Dhanno and I saw ‘English Vinglish’ (directed by Gauri Shinde) at a trial show early this week. Dhanno thought we were going to a premiere. The difference between a trial and a premiere is the difference between backstage and the limelights. So, Ranbir Kapoor did not show up, much to Dhanno’s disappointment, and the good fortune of my arms which would otherwise have been badly pinched by her, in frenzy. However Sridevi did come in, at the end of the show, to meet the guests. Dhanno said she made up for all the stars who were not there, even Ranbir Kapoor.
If there was any measure of proof required that Sridevi was at one time called the female Amitabh Bacchan of the industry, it is in the cameo role played by Amitabh in the film. There he is, playing his age, and there she is, playing hers. Quite a role reversal, from the old days, when Amitabh as a hero, played lover to actors like Raakhee and Waheeda Rehman in one film, and son in others, them moving on to older roles, and him moving on to younger heroines.
Amitabh however seems unaffected by such calculations, and appears in a boisterous, playful cameo, the kind which makes you sigh and say, “Amitabh is Amitabh”. He is definitely one of the rock-solid reasons why I would go back to watch ‘English Vinglish’, and screech to my heart’s content, (since I cannot whistle), for the other day, we were restrained by good manners, though I could feel the reverberations of repressed whistles behind me, as Jo valiantly ‘controlled’ .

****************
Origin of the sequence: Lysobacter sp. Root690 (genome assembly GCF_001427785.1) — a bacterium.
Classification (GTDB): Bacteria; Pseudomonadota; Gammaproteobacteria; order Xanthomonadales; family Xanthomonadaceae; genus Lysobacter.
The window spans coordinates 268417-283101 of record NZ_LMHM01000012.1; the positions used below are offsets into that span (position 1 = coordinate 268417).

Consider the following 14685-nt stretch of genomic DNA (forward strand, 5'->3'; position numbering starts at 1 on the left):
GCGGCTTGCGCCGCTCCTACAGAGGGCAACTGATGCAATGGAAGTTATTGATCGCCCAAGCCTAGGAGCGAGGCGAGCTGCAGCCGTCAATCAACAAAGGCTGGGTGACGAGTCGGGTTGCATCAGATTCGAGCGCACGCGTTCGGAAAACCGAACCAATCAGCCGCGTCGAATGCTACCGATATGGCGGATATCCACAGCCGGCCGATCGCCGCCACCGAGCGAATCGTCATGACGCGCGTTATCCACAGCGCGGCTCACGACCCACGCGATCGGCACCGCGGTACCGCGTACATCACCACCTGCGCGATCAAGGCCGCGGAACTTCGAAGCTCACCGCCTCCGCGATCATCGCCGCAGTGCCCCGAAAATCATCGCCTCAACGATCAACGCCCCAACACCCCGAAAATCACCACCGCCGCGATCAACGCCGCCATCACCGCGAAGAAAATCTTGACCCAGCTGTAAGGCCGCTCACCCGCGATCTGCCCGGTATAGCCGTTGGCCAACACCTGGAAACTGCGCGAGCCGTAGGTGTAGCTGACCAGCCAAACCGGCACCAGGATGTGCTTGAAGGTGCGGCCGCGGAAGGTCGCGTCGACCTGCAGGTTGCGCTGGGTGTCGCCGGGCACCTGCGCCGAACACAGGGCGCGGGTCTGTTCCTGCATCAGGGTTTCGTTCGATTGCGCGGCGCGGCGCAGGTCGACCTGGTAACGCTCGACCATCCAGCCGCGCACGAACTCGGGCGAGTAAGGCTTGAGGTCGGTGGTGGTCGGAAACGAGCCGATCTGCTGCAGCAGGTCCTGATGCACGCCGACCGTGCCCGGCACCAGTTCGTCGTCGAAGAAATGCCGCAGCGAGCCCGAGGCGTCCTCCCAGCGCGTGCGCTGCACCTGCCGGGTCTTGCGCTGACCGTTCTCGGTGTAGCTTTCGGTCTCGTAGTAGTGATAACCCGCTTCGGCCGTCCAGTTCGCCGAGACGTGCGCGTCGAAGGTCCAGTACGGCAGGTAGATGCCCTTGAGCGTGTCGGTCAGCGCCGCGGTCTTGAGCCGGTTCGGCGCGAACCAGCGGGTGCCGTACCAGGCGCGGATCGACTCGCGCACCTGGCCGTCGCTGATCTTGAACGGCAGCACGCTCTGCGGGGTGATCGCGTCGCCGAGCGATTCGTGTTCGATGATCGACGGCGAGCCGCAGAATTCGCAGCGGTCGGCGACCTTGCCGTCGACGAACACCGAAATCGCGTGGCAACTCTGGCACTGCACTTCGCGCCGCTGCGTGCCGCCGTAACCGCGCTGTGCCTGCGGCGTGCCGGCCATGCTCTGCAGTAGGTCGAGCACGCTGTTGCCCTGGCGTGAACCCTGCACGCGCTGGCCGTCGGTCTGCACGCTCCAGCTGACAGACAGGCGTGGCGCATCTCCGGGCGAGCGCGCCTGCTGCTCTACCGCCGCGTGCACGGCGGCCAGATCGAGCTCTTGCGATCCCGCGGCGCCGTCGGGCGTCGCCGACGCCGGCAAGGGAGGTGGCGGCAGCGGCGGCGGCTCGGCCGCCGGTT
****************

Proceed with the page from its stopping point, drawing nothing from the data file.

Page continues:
For donkey’s years now, I have fraternized mostly with women like Jo, or Hemanti Sarkar who has edited ‘English Vinglish’. When I joined FTII, we were 6 women in a class of 40, which was considered a decent ratio of female representation. Most of us had come there making extraordinary choices in our lives, leaving behind lives that society and conditioning deemed fit for women then. And most of us continued to live lives, governed by our choices. Which is not to say that I have not met women over the years, governed by the men in their lives, or roles preset by society, but I must confess I have often been impatient with them, or dismissive.